UNSW Software Engineering student, Maliha Mian

“My Software Engineering degree has been a wonderful experience so far. It has been both challenging and extremely fulfilling. It’s highly practical with a strong focus on skill building and encouraging a growth mindset. The best part has been the project work. Last year I developed a very cool maze game with my group, I individually developed a social media platform and worked on the development of an innovative website for movies and TV shows.” - Maliha Mian 

“My interest in this discipline started with my passion for technology and problem solving. Although I didn’t have major programming experience before starting the degree, it sounded interesting, challenging and something that I would enjoy since I would have the opportunity to explore myself further,” says Maliha Mian. Although job opportunities weren’t a major motivator for Maliha, who is in the third and penultimate year of her Software Engineering degree, she is thrilled to see that demand for programmers over the last few years has increased significantly.One of Maliha's key passions is increasing the involvement of women in technology and engineering fields and encouraging diversity.

Maliha says the course has been both challenging and highly fulfilling with her favourite part being project work. “Last year I built a social media platform and it was so rewarding to see my completed project in front of me and feeling pride and successful in that moment. It was my first front-end development project and my hard work was paid off when I scored a high mark.”

As a strongly believer in developing herself holistically, Maliha has thrown herself fully into life on campus through her involvement in various clubs and societies. I’m a member of the Computer Science Engineering Society, the Alternative Investment Society (AISOC), the Women in Engineering Society and the Engineering Society,” she says.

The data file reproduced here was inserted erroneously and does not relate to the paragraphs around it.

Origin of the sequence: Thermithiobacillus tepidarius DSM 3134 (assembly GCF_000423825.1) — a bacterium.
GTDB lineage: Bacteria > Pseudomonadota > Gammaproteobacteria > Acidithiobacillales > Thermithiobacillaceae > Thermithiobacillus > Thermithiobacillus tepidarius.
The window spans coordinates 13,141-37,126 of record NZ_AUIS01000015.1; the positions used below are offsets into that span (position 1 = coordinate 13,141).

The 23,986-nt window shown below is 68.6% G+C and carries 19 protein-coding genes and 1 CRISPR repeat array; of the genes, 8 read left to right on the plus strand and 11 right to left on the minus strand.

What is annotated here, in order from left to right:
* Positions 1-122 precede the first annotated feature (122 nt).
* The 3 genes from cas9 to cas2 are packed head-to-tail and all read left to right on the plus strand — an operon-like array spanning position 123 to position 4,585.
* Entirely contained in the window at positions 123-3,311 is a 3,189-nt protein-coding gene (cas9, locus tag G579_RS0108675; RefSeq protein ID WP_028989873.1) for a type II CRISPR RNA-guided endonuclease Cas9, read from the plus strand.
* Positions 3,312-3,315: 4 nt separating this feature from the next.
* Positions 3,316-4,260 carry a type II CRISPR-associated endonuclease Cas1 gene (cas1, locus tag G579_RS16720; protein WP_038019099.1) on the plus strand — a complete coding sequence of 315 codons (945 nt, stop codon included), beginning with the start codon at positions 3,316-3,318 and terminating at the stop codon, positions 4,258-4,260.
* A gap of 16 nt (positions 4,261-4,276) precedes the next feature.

“Being a part of these societies has allowed me to build on my technical skills, by maintaining the website for AISOC for example; but, in addition, by attending guest speaker events, visiting tech companies and through volunteering I have been able to develop strong soft skills which are vital for the future.”

One of her key passions is increasing the involvement of women in technology and engineering fields and encouraging diversity in general. She is contributing to this cause by encouraging the participation of girls in a Code Club program at her old high school. She says until the equal ratio of women and men in technology and engineering fields is achieved, she will continue working to further this vision. 

To female students considering software engineering as a career, Maliha says that if you are passionate about this degree then no hurdles will prevent you from being successful. “I’ll be honest, I came from an all-girls high school so at first was intimidated by the gap in ratio of females to males in my degree, but over time I have become accustomed and now feel empowered as a female participating in this program.”

A big support has been the Women in Engineering Society which was the first club Maliha joined. “I was really impressed there was an initiative made to encourage women in engineering. Over the past three years I have participated in skill building events, volunteered and collaborated with so many fellow engineers professionally. I am also a mentor for first year female engineering students and help them adjust to university life, both socially and academically. This has been very good in terms of building my leadership and communication skills, but, most importantly, it has been fulfilling to support the girls.”

Although her job search is still a year away, Maliha thinks she will be ready to join the workforce when the time comes. “We are doing plenty of practical work involving real life work scenarios, which I think are very useful preparation for work life in the future,” she says. 

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